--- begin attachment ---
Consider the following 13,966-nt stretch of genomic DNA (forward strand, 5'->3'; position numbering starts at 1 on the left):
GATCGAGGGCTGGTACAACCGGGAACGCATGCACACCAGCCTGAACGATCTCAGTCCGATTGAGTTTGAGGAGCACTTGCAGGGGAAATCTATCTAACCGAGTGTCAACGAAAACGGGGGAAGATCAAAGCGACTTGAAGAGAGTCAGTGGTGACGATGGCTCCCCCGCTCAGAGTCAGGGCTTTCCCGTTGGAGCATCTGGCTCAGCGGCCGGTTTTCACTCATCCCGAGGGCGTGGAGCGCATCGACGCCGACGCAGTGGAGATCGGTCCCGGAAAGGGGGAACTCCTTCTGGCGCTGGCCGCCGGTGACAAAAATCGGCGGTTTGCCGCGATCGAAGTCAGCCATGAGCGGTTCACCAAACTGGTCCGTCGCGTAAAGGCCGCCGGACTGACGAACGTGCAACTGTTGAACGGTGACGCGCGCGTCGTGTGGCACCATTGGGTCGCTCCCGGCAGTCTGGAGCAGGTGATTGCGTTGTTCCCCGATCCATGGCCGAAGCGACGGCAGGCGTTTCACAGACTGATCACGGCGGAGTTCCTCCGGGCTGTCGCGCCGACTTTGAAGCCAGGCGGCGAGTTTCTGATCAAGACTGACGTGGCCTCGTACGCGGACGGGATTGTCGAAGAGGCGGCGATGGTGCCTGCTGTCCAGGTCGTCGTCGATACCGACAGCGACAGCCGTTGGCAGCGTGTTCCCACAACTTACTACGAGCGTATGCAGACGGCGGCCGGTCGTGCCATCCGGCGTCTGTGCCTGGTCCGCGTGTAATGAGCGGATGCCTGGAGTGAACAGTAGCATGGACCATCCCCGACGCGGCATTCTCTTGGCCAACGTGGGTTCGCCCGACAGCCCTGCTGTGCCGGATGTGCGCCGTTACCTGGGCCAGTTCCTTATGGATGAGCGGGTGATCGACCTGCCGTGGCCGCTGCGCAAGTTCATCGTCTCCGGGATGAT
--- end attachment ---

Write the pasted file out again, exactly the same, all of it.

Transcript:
Consider the following 13,966-nt stretch of genomic DNA (forward strand, 5'->3'; position numbering starts at 1 on the left):
GATCGAGGGCTGGTACAACCGGGAACGCATGCACACCAGCCTGAACGATCTCAGTCCGATTGAGTTTGAGGAGCACTTGCAGGGGAAATCTATCTAACCGAGTGTCAACGAAAACGGGGGAAGATCAAAGCGACTTGAAGAGAGTCAGTGGTGACGATGGCTCCCCCGCTCAGAGTCAGGGCTTTCCCGTTGGAGCATCTGGCTCAGCGGCCGGTTTTCACTCATCCCGAGGGCGTGGAGCGCATCGACGCCGACGCAGTGGAGATCGGTCCCGGAAAGGGGGAACTCCTTCTGGCGCTGGCCGCCGGTGACAAAAATCGGCGGTTTGCCGCGATCGAAGTCAGCCATGAGCGGTTCACCAAACTGGTCCGTCGCGTAAAGGCCGCCGGACTGACGAACGTGCAACTGTTGAACGGTGACGCGCGCGTCGTGTGGCACCATTGGGTCGCTCCCGGCAGTCTGGAGCAGGTGATTGCGTTGTTCCCCGATCCATGGCCGAAGCGACGGCAGGCGTTTCACAGACTGATCACGGCGGAGTTCCTCCGGGCTGTCGCGCCGACTTTGAAGCCAGGCGGCGAGTTTCTGATCAAGACTGACGTGGCCTCGTACGCGGACGGGATTGTCGAAGAGGCGGCGATGGTGCCTGCTGTCCAGGTCGTCGTCGATACCGACAGCGACAGCCGTTGGCAGCGTGTTCCCACAACTTACTACGAGCGTATGCAGACGGCGGCCGGTCGTGCCATCCGGCGTCTGTGCCTGGTCCGCGTGTAATGAGCGGATGCCTGGAGTGAACAGTAGCATGGACCATCCCCGACGCGGCATTCTCTTGGCCAACGTGGGTTCGCCCGACAGCCCTGCTGTGCCGGATGTGCGCCGTTACCTGGGCCAGTTCCTTATGGATGAGCGGGTGATCGACCTGCCGTGGCCGCTGCGCAAGTTCATCGTCTCCGGGATGAT